How One Family Budgets Money: Part 2 of 3

By contributing writer Sara Tetreault of Go Gingham Stylishly Frugal Living.

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This is part 2 in a series of 3 about budgeting and how to track expenses by Sara Tetreault.

After you have spent a few months tracking your spending, or you have collected bank information for the past few months, you probably have a pretty good idea of where your money is going. (After three months, you can multiply your numbers by four to get a estimate of a whole year of income and expenses.)

1. Getting a Visual Picture

As I mentioned in part 1, my husband and I like to keep it simple and dump our expenses into only five big buckets (nicknamed FAITH):

F – Food
A – Apparel (clothing for yourself and your home)
I – Insurance
T – Transportation
H – Housing (and utilities)

Once we got a monthly average of how much was going out in each category per month, we began to question the “reasonableness” of each category. We asked ourselves, for example –- does it make sense for a family of four to spend $800 a month on food and going out to dinner?

Make sure you take some time to look at the details behind the categories to really understand what makes them up.

For example, we like to to entertain and eat really well, so we spend more on food than maybe some other people, but less on restaurants. Even though we don’t go out a lot, we share wonderful meals (and the cost of entertaining) thanks to the gourmet dinner club that we started in our neighborhood.

How about the H (or housing) in your FAITH categories? (This is the category where utilities go.) Which are your biggest utility costs? Electricity, gas, or water? Are these reasonable amounts for your family?

After our mortgage payment, our largest expense with owning a house is our water bill. After checking with other families in our neighborhood, we realized our water bill was more expensive than most. With teenagers who like to linger in the shower, we decided to install a shower head that can be turned off while soaping up and then turned on and used only while rinsing.  This has been easy solution to cut down on our water consumption.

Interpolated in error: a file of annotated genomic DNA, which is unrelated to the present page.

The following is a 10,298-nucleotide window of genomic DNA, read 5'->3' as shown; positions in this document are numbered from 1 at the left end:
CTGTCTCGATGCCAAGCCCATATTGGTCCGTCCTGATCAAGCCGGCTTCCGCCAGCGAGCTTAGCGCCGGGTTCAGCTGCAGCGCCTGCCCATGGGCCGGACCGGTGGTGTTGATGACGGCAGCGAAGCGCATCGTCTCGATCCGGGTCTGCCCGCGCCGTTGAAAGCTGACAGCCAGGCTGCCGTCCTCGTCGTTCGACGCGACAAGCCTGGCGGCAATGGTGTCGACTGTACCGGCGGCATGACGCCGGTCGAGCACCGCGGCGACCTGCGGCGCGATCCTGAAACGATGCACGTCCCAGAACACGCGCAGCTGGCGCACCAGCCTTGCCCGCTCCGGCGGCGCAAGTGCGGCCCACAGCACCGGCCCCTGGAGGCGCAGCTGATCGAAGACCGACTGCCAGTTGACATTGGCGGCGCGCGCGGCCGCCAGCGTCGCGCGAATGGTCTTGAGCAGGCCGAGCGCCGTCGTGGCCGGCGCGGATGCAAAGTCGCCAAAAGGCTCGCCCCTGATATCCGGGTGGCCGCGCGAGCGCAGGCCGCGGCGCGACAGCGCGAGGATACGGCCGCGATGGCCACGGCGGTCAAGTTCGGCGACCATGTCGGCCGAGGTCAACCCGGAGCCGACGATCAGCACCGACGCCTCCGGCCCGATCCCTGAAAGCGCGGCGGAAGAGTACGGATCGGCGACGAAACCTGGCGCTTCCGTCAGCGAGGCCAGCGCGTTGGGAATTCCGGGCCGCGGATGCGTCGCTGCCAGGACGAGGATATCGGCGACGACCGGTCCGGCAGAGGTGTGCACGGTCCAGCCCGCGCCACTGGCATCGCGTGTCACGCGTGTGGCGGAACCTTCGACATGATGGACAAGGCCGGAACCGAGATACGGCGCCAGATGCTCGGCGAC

The next largest expense was our electric bill.  To curtail our electriciy costs (and make our clothes last longer), we intalled laundry lines in our basement to hang our laundry all year long and not just in the summer months.

Does your “Other” category contain a lot of things that kind of just happen versus deliberate choices of what you’d like to be doing or saving. Can you afford your lifestyle?

Our “Other” category includes items that my husband and I decided were important to us in raising our kids. Both of our kids take piano lessons and to pay for this, we both drive older cars.  I drive a 20-year-old car and whenever our kids ask when we’re getting a new one, I remind them that their piano lessons cost as much as a new car payment. I would also add that, with teenage drivers, I’m thankful that I don’t have a new car!

2. What’s Really Important to YOU?

Once you have put together your total monthly spending by categories, you are ready for the fun part –- deciding what’s important to you and how you want your life to look in five, ten, or thirty years.  What are your hopes and dreams?  What are the few big things that really matter to you and your family?

Really think about what your objectives and goals are. Do you want to stop living from paycheck to paycheck? Do you want to maintain your same standard of living, even when you are no longer working? Do you want to save for a trip?  What about sending your kids to college?  All of these questions will give you the hook on which to hang your priorities.

One big thing that I had to remember in the beginning was: there is no possible way I can do everything –- buy everything I want, travel all I want, provide everything for my kids that I want (not to mention what they want), or save as much as I want.

Realizing that there will never be enough time or money to do all these things to the level I’d like helped me get comfortable with the concept of prioritizing.

3.  Making the “Now” Agree with What You Want in the Future

In my next and final post in this series, I’ll be sharing some of the ways that my family and I cut spending so we can do all the things we want to do. Living frugally has given us more choices and time. We’ve have been able to travel by home swapping, entertain while eating healthy delicious foods, spend time with our kids, and feel good about paying for our kids’ education — and our own golden years. We can all live richly, but we have to choose what those areas will be.

The idea is to start out small and don’t shoot for the moon –- yet. Go with something that you can start and finish AND have a victory with!  Your goal could be as simple as: I would like to create $100 per month in savings by reducing the F (food) and A (apparel) spending categories of FAITH.

It’s totally doable, and once I got started, I realized that I could create a life that is at once frugal, fancy and fun — and you can too.

Sara TetreaultSara Tetreault writes about living the good life on less with thoughtful spending, smart use of resources, and efficient use of time.  By cooking at home, growing vegetables, sewing, and home swapping, she hopes to inspire you with her frugal, fancy, and fun ways.  Sara keeps a home, one husband, two children, and three backyard chickens.  She loves gingham fabric, which is the name of her blog, Go Gingham Stylishly Frugal Living.  You can follow her on Twitter, became a Fan on Facebook, or see her pins on Pinterest.

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